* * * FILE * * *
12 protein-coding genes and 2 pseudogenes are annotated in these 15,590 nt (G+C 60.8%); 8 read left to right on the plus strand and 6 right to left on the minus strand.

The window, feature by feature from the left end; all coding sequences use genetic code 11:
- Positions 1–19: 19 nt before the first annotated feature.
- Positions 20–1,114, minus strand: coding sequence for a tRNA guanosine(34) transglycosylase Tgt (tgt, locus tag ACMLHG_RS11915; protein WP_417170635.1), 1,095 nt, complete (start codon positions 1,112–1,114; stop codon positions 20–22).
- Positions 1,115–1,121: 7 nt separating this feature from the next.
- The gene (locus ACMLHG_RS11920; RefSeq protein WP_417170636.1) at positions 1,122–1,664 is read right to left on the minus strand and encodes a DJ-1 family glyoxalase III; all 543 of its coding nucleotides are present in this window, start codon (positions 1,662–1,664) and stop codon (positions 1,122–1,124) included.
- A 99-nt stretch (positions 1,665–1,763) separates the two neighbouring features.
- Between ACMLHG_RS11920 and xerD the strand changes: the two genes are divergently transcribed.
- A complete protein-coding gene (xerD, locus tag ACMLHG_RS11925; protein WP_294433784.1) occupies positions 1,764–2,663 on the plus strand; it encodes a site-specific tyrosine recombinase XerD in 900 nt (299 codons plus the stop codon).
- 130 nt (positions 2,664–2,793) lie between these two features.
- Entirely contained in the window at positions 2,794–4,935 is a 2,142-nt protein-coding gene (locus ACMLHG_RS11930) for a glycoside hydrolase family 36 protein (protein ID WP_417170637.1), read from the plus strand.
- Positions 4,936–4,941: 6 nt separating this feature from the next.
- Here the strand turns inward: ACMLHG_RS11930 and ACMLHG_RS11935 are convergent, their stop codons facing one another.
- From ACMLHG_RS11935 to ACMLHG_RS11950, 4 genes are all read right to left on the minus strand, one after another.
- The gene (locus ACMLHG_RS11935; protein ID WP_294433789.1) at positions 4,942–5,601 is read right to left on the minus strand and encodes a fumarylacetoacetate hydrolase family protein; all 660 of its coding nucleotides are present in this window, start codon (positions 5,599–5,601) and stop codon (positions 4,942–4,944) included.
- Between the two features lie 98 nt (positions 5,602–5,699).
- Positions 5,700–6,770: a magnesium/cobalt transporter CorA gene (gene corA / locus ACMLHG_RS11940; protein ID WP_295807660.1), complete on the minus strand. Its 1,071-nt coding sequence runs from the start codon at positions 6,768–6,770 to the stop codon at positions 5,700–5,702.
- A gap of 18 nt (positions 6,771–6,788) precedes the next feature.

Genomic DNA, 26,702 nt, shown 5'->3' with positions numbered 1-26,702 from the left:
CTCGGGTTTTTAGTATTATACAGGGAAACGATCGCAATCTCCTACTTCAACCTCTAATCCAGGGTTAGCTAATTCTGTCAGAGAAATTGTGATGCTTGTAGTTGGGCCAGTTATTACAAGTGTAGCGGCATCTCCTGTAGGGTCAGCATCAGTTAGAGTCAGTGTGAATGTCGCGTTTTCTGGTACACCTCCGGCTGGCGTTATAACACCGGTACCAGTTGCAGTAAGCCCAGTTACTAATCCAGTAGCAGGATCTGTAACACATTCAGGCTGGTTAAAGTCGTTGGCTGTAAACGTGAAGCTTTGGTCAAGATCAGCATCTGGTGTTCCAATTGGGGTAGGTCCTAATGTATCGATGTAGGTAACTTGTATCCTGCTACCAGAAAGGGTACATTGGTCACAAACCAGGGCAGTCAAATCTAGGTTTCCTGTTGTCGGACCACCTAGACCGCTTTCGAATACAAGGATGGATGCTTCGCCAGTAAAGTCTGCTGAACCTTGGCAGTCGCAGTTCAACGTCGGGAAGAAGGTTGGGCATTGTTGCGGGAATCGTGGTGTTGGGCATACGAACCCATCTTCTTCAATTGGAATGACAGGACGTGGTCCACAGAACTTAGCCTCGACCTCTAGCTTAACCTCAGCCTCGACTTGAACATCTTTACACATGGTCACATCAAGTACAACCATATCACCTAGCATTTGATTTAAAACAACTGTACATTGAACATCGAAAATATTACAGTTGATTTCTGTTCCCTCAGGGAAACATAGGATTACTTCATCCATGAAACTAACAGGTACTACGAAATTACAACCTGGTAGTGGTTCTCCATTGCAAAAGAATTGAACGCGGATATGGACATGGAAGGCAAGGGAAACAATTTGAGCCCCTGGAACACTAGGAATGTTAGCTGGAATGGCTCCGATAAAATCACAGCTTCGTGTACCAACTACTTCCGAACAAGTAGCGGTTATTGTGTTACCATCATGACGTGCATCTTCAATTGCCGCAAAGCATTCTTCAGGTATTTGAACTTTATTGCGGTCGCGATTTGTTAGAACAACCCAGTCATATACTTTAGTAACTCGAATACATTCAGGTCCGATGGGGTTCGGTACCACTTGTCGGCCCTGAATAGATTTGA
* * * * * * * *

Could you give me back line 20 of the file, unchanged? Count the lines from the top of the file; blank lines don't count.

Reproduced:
CTCGGGTTTTTAGTATTATACAGGGAAACGATCGCAATCTCCTACTTCAACCTCTAATCCAGGGTTAGCTAATTCTGTCAGAGAAATTGTGATGCTTGTAGTTGGGCCAGTTATTACAAGTGTAGCGGCATCTCCTGTAGGGTCAGCATCAGTTAGAGTCAGTGTGAATGTCGCGTTTTCTGGTACACCTCCGGCTGGCGTTATAACACCGGTACCAGTTGCAGTAAGCCCAGTTACTAATCCAGTAGCAGGATCTGTAACACATTCAGGCTGGTTAAAGTCGTTGGCTGTAAACGTGAAGCTTTGGTCAAGATCAGCATCTGGTGTTCCAATTGGGGTAGGTCCTAATGTATCGATGTAGGTAACTTGTATCCTGCTACCAGAAAGGGTACATTGGTCACAAACCAGGGCAGTCAAATCTAGGTTTCCTGTTGTCGGACCACCTAGACCGCTTTCGAATACAAGGATGGATGCTTCGCCAGTAAAGTCTGCTGAACCTTGGCAGTCGCAGTTCAACGTCGGGAAGAAGGTTGGGCATTGTTGCGGGAATCGTGGTGTTGGGCATACGAACCCATCTTCTTCAATTGGAATGACAGGACGTGGTCCACAGAACTTAGCCTCGACCTCTAGCTTAACCTCAGCCTCGACTTGAACATCTTTACACATGGTCACATCAAGTACAACCATATCACCTAGCATTTGATTTAAAACAACTGTACATTGAACATCGAAAATATTACAGTTGATTTCTGTTCCCTCAGGGAAACATAGGATTACTTCATCCATGAAACTAACAGGTACTACGAAATTACAACCTGGTAGTGGTTCTCCATTGCAAAAGAATTGAACGCGGATATGGACATGGAAGGCAAGGGAAACAATTTGAGCCCCTGGAACACTAGGAATGTTAGCTGGAATGGCTCCGATAAAATCACAGCTTCGTGTACCAACTACTTCCGAACAAGTAGCGGTTATTGTGTTACCATCATGACGTGCATCTTCAATTGCCGCAAAGCATTCTTCAGGTATTTGAACTTTATTGCGGTCGCGATTTGTTAGAACAACCCAGTCATATACTTTAGTAACTCGAATACATTCAGGTCCGATGGGGTTCGGTACCACTTGTCGGCCCTGAATAGATTTGA